“Ssssnake!” was all Dillon could choke out.
The brush on both sides of the trail was too thick to easily get around the snake, and they didn’t have time to spare.
Maggie, however, was already moving. She backtracked only a few feet and found a long dead limb that she used to push the lethargic snake off the trail.
“That one was venomous,” Maggie whispered. “Let’s go!”
In two minutes more the trees thinned out, and they arrived at the edge of the pasture. They both peered out from behind trees, scanning the field edge toward the fence-line funnel 200 yards away.
“Don’t we need to get closer?” said Maggie.
“Look,” said Dillon,“there’s someone in our stand!”
“If the buck goes that way, he’ll shoot it,” said Maggie.
“Maybe not,” said Dillon. “Here comes the buck…”
Through their binoculars they watched the 13-pointer just inside the Bog, following the trail that would lead up the strip of woods to the spot where someone waited in their ladder stand. The buck was moving at a fast walk, the huge rack gliding over his head
“Come on, come on!” Dillon whispered nervously. “Right about now!”
As he spoke, the buck spooked badly. The deer seemed to rise off the ground until it was almost upright on its back legs before springing to the side and running—but away from where Dillon and Maggie waited.
“He’s gone,” said Maggie.
“Maybe not,” said Dillon, holding his breath.
In fifteen seconds the buck returned running their direction, following the trail that ran just inside the edge of the Bog. The 13-pointer was heading straight at them.
Even in the distance, the buck was magnificent, bounding down the trail, the incredible rack riding up and down as the buck jumped.
One-hundred and fifty yards… one hundred yards… still the buck came on.
“Let him come on in,” Maggie whispered. “Closer is better…”
Dillon was standing beside a big white oak, his rifle braced against the trunk.
Seventy-five yards… fifty yards.
When the buck was 40 yards away, it stopped abruptly and spun around on the trail to watch its backtrack as if uncertain about what had spooked it. The deer stood quartering away, completely unaware of Dillon and Maggie.
The crosshairs of the scope on Grandpa Olin’s rifle steadied just behind of the buck’s shoulder.
“A shot I can make,” thought Dillon as he squeezed trigger.
At the boom of the rifle, the buck sprang forward, cutting toward the pasture, but it was immediately stumbling sideways, and as it reached the edge of the pasture it toppled over.
Dillon turned to see Maggie doing a victory dance—her arms flailing the air, a big grin on her face.
“Yes!” she cried. “You got him!”
• • • • • • • •
A few minutes later, they were kneeling next to the big-bodied buck open mouthed in awe of the antlers. They were still enjoying the moment when they saw two men approaching down the pasture edge.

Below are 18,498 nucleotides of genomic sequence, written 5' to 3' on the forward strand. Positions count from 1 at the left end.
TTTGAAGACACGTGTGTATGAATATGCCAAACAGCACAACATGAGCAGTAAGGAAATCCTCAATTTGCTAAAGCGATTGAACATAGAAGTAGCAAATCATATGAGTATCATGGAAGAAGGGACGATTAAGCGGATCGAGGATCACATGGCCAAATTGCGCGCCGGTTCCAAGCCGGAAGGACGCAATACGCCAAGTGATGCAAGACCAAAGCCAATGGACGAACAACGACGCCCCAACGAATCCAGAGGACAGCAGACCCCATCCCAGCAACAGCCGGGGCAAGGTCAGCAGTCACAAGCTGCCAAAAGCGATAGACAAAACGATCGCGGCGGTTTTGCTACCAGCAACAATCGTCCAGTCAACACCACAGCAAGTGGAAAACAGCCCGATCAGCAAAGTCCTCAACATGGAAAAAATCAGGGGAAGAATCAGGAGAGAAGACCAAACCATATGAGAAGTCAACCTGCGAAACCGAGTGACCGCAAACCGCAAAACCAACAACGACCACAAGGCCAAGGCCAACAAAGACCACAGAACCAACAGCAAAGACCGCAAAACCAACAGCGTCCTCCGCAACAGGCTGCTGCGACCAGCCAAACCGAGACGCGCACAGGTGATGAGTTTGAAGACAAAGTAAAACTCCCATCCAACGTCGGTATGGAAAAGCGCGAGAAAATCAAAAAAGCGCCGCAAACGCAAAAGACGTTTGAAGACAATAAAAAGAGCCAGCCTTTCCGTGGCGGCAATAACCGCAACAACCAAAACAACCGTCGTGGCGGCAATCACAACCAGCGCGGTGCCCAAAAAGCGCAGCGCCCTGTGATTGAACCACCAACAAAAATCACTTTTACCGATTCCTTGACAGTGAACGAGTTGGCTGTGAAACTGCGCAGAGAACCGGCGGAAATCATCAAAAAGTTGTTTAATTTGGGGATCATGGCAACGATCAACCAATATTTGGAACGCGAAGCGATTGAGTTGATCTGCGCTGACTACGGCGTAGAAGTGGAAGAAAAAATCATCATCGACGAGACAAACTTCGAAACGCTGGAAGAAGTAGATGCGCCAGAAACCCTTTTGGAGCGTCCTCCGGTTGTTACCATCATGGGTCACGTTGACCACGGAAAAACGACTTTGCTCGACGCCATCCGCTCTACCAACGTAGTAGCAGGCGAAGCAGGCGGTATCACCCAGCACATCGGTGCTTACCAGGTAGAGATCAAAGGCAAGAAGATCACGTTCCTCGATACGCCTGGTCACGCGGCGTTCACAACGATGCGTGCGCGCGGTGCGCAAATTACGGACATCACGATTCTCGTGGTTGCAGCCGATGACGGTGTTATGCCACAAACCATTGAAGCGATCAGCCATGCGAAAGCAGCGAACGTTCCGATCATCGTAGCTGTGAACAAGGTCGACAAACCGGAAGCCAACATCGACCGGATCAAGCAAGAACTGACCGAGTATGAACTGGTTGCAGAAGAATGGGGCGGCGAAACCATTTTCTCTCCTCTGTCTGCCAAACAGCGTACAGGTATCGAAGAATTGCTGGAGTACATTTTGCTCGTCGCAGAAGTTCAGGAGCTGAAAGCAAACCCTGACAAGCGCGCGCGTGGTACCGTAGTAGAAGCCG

“Look what I caught,” said Phineas, as he walked up with Clark O’Neal in tow. “A sure-enough skunk I treed in y’alls deer stand.”
“I wasn’t doing anything,” said Clark.
“Just trespassing and hoping to do lots more, I expect,” Phineas growled.
“What do you reckon is on the heel of his boot?” the old man asked. “Show them your boots, son.”
The boy turned the bottom of a boot toward Maggie and Dillon, showing the heel tread that formed a perfect “V.”
Phineas pulled his muzzleloader and another rifle from his shoulders.
“Turns out Clark here is trespassin’ and totin’ a .308 rifle. Imagine that!”
Maggie was livid with rage. She whipped her cellphone from her pocket and snapped a photo of Clark.
“You sneaky coward,” she fumed. “Just wait until I post this on Facebook!”
Phineas then produced two yellow balloons on strings from his backpack. Then with two fingers he extracted a boy’s high-school gym T-shirt.
“These yours?” he said to Dillon.
Dillon grinned from ear to ear.
“I can’t believe it worked,” he beamed. “Maggie said the buck might remember our scent. You said the buck might try to leave the Bog on the fence-line funnel trail. I thought if there was something on the trail that smelled like me, like that T-shirt, the buck wouldn’t go that way.”
“What about the balloons?” said Maggie.
“I went past the trail and hung them from the trees at the edge of the woods in case the deer spooked that way. I thought seeing the balloons might make him turn around.”
“That’s what happened,” said Phineas, shaking his head in disbelief. “I saw it. The buck just about turned inside out when it got a close-up whiff of your shirt. It was going out the other way on the trail that parallels the pasture until it spotted those balloons and it spooked back your way. A crazy plan, but it worked. And that is truly a fine buck. Your Grandpa Olin would be proud!”
Two trucks appeared at the upper end of the pasture. The first belonged to Chandler Craft, the second to the local game warden Tom Hall, who had been summoned by Phineas after Clark reluctantly gave him directions on how to use his iPhone.
Chandler pounded Dillon on the back and gave Maggie a squeeze when he saw the 13-pointer. “You got your buck,” he said.